Mother recalls fear for her son as towers collapsed
On Sept. 10 of last year, Marcia Graves of Castle Rock had a mouse in her cupboard that she worried might get into some food and make a mess.
“It ruined my whole day,” she said.
But the following morning she would reassess her stress from the day before and realize just how insignificant her worry over a rodent was.
Right after finding out that a plane had crashed into the World Trade Center, her daughter-in-law, Jennifer, called from Minnesota.
Jennifer told Graves that her son, Mike Graves, was in New York and had stayed on the 24th floor of the Marriott Hotel, which connects the two towers.
“We didn’t even know he was there because he travels so much,” Graves said.
“That’s when I started looking at the television with different eyes. I began looking at it with mother’s eyes. I asked the Lord to hide Mike under the shadow of his wings.”
Tuesday night at the Craig Holiday Inn, Marcia Graves shared her son’s story with members of the Craig After 5 club.
While Jennifer informed Graves that morning that Mike had just called and said he was OK, Graves sat and wondered if her son was still alive as she watched the second tower get hit, and both towers fall.
Mike was scheduled to have a meeting at 9:30 a.m. that day on the 95th floor of Tower 1, she said.
He had originally intended on being on the 95th floor at 9 a.m. for breakfast, but the night before, the taxi driver had taken him to the wrong hotel, and he did not get to the correct hotel until 2 a.m.
Because he got in so late, he decided to sleep in as late as possible.
“Had he kept his original schedule he would have been in Tower 1 on the 95th floor when the first plane hit,” she said.
But instead, he was just rolling out of bed and on the 24th floor of Mariott and getting ready when he felt a huge thud and the building bounce.
He began to walk toward the window to see what had happened when a piece of debris flew threw the window he was walking toward.
Graves said her son grabbed his clothes, his cellular phone and a room key and ran into the hallway to get dressed and proceeded down the stairs.
“As he left the building a woman was following him,” Graves said. “All of a sudden he didn’t hear her anymore and looked behind him. She had been sliced in half by an object that had fallen on her.”
Graves said Mike walked outside to billowing smoke, falling debris and “bodies that were literally falling from the sky like apples off a tree.”
Mike later told his mother that as he left the building it felt like he was living in a Tom Clancy novel.
“He couldn’t believe what was happening just like you at home could not believe it was happening as you watched it on T.V.,” Graves said.
Mike ran to a park next to a small business in which a man came out and asked if anyone wanted to use the phone.
“Everyone wanted to use the phone,” Graves said.
Luckily Mike was close to the man when he asked and ended up being fourth in line to make a call.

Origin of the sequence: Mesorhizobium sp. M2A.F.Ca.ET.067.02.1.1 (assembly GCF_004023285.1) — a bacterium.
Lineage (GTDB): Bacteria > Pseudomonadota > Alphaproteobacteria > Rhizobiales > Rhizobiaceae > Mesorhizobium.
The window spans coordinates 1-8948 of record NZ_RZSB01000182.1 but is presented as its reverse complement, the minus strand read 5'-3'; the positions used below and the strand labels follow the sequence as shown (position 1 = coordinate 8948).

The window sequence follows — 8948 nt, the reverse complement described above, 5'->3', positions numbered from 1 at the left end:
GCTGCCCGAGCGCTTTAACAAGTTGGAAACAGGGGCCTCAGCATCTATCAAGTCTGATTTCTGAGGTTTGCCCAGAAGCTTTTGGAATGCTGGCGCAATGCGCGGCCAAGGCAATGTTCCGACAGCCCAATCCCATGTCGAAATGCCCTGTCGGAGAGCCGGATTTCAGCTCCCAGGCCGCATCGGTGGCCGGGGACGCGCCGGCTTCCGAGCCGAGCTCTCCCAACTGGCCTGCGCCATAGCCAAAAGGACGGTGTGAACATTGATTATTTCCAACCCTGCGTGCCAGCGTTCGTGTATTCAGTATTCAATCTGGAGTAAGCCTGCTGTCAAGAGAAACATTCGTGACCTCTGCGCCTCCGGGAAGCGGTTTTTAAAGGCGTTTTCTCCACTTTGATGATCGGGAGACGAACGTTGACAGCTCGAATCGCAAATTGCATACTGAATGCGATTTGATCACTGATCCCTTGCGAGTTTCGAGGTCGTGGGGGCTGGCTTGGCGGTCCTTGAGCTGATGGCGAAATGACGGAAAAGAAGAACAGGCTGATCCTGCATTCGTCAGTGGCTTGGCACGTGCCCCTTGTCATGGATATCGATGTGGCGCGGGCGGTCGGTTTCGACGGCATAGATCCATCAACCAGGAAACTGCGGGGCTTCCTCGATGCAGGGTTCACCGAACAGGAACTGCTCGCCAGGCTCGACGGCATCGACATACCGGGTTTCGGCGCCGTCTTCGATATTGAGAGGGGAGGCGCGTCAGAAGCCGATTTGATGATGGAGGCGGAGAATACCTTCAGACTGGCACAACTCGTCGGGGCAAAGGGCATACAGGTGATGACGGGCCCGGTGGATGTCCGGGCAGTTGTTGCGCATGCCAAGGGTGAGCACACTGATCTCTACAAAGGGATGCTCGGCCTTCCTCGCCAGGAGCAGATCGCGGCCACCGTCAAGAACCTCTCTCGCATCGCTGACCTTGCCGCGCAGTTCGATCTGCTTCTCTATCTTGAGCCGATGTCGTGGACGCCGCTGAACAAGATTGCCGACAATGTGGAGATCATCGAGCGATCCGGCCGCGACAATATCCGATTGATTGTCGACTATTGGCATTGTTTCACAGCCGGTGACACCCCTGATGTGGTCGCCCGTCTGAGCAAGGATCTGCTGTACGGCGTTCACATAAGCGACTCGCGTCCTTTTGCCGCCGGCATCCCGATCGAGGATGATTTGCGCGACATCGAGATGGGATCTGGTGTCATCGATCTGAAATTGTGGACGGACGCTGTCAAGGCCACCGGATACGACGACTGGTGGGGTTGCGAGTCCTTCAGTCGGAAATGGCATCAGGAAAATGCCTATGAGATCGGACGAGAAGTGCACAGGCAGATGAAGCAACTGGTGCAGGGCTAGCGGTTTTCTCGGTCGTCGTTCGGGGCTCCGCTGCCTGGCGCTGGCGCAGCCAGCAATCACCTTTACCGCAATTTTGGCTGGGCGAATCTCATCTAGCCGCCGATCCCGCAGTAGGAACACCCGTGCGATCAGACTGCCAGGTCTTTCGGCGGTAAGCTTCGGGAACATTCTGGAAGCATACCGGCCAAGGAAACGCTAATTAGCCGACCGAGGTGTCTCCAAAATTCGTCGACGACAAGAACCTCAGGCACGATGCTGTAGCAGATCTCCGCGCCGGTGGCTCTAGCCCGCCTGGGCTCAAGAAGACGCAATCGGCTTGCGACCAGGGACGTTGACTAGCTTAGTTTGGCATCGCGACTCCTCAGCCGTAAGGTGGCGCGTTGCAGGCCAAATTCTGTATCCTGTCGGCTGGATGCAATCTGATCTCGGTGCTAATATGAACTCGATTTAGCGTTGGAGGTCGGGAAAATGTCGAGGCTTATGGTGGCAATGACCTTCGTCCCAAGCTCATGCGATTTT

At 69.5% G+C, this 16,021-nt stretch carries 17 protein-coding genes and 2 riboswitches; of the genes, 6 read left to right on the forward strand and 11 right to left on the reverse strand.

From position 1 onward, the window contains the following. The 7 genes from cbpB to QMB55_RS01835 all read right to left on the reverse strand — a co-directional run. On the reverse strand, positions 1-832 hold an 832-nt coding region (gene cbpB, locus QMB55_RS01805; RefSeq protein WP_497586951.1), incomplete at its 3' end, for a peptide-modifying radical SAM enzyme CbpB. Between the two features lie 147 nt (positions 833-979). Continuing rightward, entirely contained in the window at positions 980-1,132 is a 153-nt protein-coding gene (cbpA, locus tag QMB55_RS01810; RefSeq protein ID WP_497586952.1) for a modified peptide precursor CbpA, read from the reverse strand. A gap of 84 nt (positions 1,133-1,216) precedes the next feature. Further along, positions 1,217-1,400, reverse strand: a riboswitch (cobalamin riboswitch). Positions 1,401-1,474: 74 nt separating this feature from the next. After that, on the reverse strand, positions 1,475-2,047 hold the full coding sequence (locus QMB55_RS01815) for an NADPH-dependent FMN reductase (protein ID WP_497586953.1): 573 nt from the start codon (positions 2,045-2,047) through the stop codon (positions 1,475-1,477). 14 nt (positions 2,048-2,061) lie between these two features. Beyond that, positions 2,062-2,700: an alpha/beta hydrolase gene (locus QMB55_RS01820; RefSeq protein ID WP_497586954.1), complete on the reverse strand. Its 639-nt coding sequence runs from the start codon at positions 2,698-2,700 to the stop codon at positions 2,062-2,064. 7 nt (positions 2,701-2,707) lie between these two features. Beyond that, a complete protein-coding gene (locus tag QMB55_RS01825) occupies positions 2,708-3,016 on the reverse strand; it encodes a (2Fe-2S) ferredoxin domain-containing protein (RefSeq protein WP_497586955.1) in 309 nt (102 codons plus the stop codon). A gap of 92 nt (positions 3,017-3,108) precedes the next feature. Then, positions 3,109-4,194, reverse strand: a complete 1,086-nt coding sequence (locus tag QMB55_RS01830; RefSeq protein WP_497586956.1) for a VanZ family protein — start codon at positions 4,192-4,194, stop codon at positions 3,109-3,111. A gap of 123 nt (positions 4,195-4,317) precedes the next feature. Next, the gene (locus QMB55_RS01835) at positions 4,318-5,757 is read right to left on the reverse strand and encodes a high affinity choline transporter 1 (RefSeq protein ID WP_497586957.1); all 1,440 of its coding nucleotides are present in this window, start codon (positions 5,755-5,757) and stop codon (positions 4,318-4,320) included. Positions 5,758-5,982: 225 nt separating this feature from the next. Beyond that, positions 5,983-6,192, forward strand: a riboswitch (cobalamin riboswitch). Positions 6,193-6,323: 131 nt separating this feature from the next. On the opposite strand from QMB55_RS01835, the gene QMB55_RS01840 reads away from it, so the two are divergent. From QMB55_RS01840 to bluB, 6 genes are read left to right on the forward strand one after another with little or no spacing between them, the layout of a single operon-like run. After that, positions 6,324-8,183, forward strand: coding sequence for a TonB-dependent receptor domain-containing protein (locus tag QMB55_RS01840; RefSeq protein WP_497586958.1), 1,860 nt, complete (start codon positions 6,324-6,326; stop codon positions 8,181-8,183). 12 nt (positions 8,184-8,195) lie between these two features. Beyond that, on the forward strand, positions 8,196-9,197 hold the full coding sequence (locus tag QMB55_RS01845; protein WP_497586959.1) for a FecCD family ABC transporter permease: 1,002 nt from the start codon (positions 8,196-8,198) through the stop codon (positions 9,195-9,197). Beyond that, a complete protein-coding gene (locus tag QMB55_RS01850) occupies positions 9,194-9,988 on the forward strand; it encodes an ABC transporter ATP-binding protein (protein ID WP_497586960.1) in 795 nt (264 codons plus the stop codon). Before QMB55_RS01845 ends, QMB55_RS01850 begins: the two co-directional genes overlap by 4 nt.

It was at that time that he called his wife to tell her that he was OK, who then relayed the message to Graves.
By the time he got off the telephone there were more than 100 people waiting to use it, Graves said.
Mike walked about three blocks from the Trade Center and watched as police officers, firefighters and other emergency personnel rushed toward the towers.
He sat on the curb and watched what was happening.
He said it began to sway, at which time it collapsed.
As the smoke and debris began to bellow out from the collapsed building, he ran about 100 yards and took refuge under a dump truck, covering his face with his T-shirt.
No sooner did he get under the truck when a huge piece of debris crushed an ambulance parked just a few yards from where the dump truck was.
The day turned black.
As the smoke began to clear, he began to walk, and Graves described in her son’s words that “it was so silent, like walking on the moon,” she said. “No one spoke.”
He walked another three blocks to where a triage was being set up and tried to assist with those who were injured.
But then he heard more rumbling and realized the second tower was collapsing.
He took refuge behind a car, once again covering his face with his T-shirt and waited out the gust of smoke and debris.
By noon about 200 to 300 people were already lined up to donate blood, and Mike got in line,
“Those in line started singing ‘Amazing Grace,'” she said. “He said he got through the first three words then wept.”
For the rest of the day, Mike walked.
When he dashed out of his room that morning he had not taken any money, and his cellular phone did not work.
He was in a city where he knew no one.
He walked about 10 miles that day trying to figure out what to do and where to go, Graves said.
Later in the afternoon, miles from the towers, Mike, who was bloodied and covered in dirt from his experience, was approached by a man.
“The man said, ‘You’ve been through a lot,'” Graves said. “Then gave him $20.”
That was all Mike needed to get himself help.
Graves said she received another call from Mike at 5 p.m. saying he was OK.
He was able to contact a friend in Pittsburgh who picked him up.
That friend sent Graves an e-mail that night saying “Mike has changed forever” and relayed some of what Mike had told him about the day.
The end of the message read: “What struck him mosts was how
fast death was.”
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